Now to him who is able to do immeasurably more than all we ask or imagine, according to his power that is at work within us, Ephesians 3:20This verse has bugged me at times, because while God is able to do far more than I ask or think, I've felt like he frequently does much less than I ask for. I've come to understand that while his power can instantly resolve any problem, his wisdom usually opts for demonstrating I can trust him even as the problem persists.
More than we can ask or think
This line comes from one of my wife's favorite verses.
What about my dream?
O Lord, you know my dream. You know how much it is a part of me. And yet I have no guarantee it will come true. What shall I do? I must admit I don't deserve to have this dream come true. I cannot be sure that having it come true will make me a better person or will bring your kingdom closer. But it is a part of me, and you do not condemn me for it, for you are gracious and merciful to the longings of my heart. You may well want to give me this dream that I know anew your goodness. Yet you may well want to show me your goodness and your ability to encourage me without fulfilling my dream. Do what you will. Lord, help me trust you with this dream. Help me to remember whether you choose to make it come true or not, you are ever with me. When your kingdom comes in all its fullness, that will be the best possible fulfillment of all our dreams, the ones that really matter.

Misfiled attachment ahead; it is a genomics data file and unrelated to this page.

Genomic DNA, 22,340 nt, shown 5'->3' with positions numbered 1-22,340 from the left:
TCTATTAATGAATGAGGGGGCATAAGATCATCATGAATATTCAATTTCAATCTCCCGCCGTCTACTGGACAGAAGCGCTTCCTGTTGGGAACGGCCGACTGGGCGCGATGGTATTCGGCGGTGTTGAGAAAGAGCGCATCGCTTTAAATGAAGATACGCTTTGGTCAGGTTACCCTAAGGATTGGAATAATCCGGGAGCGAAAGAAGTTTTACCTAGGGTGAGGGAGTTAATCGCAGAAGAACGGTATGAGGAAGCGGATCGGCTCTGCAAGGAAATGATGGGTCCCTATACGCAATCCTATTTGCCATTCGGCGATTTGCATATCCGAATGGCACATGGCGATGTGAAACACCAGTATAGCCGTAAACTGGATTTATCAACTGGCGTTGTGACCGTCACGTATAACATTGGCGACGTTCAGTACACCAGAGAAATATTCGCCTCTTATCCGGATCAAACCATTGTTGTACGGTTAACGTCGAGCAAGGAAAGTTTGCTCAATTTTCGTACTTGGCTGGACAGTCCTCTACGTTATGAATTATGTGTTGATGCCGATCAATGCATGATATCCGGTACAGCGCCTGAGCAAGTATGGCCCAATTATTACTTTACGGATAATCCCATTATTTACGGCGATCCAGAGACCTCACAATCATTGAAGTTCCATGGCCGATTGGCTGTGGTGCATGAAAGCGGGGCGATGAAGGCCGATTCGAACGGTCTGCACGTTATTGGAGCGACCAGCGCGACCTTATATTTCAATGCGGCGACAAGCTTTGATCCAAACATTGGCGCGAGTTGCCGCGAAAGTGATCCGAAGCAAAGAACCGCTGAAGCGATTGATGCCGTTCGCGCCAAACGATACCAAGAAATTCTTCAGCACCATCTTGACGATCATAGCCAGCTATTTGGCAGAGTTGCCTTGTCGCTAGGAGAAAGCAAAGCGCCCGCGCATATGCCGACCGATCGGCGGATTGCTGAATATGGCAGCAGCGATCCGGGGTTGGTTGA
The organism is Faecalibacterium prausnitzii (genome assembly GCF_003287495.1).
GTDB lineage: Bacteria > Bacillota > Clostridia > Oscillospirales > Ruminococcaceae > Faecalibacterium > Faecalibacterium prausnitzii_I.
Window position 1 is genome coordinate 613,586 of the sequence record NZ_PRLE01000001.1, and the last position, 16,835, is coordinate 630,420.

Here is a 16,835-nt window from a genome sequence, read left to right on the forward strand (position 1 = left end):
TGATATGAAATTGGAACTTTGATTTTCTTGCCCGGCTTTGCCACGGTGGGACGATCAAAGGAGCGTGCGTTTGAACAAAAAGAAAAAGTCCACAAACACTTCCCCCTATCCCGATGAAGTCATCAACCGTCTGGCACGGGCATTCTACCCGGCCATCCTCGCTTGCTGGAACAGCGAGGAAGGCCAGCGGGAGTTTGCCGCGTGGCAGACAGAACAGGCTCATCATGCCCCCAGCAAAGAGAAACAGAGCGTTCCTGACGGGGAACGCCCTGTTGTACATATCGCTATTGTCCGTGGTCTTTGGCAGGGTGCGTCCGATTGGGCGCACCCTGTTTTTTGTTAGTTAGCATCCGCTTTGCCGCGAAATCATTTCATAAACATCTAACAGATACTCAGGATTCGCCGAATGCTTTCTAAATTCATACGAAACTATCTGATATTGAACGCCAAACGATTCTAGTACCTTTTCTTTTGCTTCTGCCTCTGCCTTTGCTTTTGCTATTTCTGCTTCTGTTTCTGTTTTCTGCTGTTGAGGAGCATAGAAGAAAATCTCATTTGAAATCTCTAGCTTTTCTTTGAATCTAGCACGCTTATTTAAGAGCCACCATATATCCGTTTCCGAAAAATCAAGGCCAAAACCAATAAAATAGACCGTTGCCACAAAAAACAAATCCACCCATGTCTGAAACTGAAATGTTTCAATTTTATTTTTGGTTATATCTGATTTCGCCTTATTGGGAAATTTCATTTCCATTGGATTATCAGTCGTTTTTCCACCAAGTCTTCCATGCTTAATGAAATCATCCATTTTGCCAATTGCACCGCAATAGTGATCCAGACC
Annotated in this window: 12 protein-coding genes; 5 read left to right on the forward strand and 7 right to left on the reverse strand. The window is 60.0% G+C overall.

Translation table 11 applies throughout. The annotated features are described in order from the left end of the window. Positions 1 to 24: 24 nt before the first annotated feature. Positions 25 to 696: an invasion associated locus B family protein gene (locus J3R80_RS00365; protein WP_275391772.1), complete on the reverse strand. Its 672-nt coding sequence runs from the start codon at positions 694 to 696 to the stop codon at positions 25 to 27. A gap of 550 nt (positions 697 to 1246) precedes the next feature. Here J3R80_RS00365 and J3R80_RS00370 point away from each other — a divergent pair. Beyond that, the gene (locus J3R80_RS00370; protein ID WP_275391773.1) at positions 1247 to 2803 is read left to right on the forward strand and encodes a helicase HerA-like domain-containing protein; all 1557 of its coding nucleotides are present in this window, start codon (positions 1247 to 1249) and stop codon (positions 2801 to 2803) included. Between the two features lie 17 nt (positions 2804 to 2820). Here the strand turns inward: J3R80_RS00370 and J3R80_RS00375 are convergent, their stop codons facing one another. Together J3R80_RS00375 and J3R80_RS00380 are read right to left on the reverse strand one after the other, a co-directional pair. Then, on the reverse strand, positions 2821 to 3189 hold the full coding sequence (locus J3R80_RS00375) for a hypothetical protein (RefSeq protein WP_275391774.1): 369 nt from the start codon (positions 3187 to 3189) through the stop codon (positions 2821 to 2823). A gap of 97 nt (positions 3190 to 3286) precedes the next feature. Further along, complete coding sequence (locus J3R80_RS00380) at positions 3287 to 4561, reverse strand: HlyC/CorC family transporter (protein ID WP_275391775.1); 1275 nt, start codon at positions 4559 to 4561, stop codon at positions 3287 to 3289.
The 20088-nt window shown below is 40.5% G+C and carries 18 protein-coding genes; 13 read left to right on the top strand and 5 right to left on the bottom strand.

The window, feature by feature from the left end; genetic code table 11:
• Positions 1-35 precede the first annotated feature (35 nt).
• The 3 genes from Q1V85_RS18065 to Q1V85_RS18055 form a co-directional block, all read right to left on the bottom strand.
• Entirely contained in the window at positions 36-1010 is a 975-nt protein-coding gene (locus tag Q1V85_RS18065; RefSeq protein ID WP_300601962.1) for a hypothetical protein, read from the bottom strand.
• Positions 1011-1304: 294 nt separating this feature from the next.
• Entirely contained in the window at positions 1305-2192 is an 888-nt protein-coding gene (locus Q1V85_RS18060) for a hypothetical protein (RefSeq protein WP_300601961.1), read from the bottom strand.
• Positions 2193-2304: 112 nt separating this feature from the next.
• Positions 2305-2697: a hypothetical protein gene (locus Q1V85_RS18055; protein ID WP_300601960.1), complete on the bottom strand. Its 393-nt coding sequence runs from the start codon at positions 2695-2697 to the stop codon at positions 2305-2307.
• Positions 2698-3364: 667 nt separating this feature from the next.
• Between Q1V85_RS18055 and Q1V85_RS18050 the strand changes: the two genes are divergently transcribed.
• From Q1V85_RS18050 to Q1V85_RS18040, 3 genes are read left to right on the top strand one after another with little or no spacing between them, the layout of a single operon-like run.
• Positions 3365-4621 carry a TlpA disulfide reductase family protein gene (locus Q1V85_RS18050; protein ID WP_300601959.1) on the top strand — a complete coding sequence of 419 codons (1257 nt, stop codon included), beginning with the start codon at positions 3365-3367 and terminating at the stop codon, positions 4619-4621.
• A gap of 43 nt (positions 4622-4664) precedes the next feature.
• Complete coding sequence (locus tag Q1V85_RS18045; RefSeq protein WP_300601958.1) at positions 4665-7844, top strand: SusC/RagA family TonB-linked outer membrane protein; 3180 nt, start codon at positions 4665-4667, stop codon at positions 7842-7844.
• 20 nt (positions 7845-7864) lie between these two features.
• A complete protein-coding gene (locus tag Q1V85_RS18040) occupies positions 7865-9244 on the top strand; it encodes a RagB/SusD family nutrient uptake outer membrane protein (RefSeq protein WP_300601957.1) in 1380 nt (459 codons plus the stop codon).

Honesty of a worship leader
I just read a blog post by a worship leader that challenges my self-righteousness. I think of myself as a "mature ordinary Christian" who would never say any of those foolish things that worship leaders sometimes say. My least favorite thing, when the worship leader says "Good morning", then judges our response too feeble and says "Let's try that again." As if the problem of apathy of heart goes away as soon as we say "Good morning" or "Amen" adequately loud. His closing statement of what worship ought to be and how it just is not natural for any of us without God's grace is a good one:
At the end of the day, regardless of what side of the microphone we're on, we're all suffering from varying degrees of misdirection, and in desperate need of re-direction. We all come to church on Sunday faced with the dilemma of who we've been worshiping and whose kingdom we've been building all week. It's that humble truth that causes me to once again remember what I'm called to do this morning: magnify the name of Christ, confess our desperate need for him, and sing the truths of the gospel with people who are far too consumed with themselves. Like me.
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